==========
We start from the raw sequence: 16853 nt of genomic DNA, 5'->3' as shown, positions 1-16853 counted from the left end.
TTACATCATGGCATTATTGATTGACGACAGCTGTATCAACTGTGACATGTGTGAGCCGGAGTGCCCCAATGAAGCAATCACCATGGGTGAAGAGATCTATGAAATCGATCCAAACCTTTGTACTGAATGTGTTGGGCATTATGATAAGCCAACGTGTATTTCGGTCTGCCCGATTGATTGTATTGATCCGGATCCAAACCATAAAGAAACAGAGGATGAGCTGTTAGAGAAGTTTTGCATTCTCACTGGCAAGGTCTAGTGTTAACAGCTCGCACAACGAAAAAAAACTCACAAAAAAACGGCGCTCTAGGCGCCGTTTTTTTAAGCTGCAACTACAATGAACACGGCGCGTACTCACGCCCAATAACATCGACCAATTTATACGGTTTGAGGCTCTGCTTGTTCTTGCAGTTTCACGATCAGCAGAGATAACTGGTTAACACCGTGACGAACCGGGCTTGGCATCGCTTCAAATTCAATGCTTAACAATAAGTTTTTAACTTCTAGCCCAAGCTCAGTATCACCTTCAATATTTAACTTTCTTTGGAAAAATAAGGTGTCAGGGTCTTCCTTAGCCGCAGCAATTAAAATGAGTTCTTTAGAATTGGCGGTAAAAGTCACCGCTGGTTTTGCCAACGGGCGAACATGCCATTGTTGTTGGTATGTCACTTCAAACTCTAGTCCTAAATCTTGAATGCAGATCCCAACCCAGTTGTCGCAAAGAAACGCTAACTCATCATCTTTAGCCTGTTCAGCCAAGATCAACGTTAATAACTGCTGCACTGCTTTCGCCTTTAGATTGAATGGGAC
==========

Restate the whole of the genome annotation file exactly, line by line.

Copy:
We start from the raw sequence: 16853 nt of genomic DNA, 5'->3' as shown, positions 1-16853 counted from the left end.
TTACATCATGGCATTATTGATTGACGACAGCTGTATCAACTGTGACATGTGTGAGCCGGAGTGCCCCAATGAAGCAATCACCATGGGTGAAGAGATCTATGAAATCGATCCAAACCTTTGTACTGAATGTGTTGGGCATTATGATAAGCCAACGTGTATTTCGGTCTGCCCGATTGATTGTATTGATCCGGATCCAAACCATAAAGAAACAGAGGATGAGCTGTTAGAGAAGTTTTGCATTCTCACTGGCAAGGTCTAGTGTTAACAGCTCGCACAACGAAAAAAAACTCACAAAAAAACGGCGCTCTAGGCGCCGTTTTTTTAAGCTGCAACTACAATGAACACGGCGCGTACTCACGCCCAATAACATCGACCAATTTATACGGTTTGAGGCTCTGCTTGTTCTTGCAGTTTCACGATCAGCAGAGATAACTGGTTAACACCGTGACGAACCGGGCTTGGCATCGCTTCAAATTCAATGCTTAACAATAAGTTTTTAACTTCTAGCCCAAGCTCAGTATCACCTTCAATATTTAACTTTCTTTGGAAAAATAAGGTGTCAGGGTCTTCCTTAGCCGCAGCAATTAAAATGAGTTCTTTAGAATTGGCGGTAAAAGTCACCGCTGGTTTTGCCAACGGGCGAACATGCCATTGTTGTTGGTATGTCACTTCAAACTCTAGTCCTAAATCTTGAATGCAGATCCCAACCCAGTTGTCGCAAAGAAACGCTAACTCATCATCTTTAGCCTGTTCAGCCAAGATCAACGTTAATAACTGCTGCACTGCTTTCGCCTTTAGATTGAATGGGAC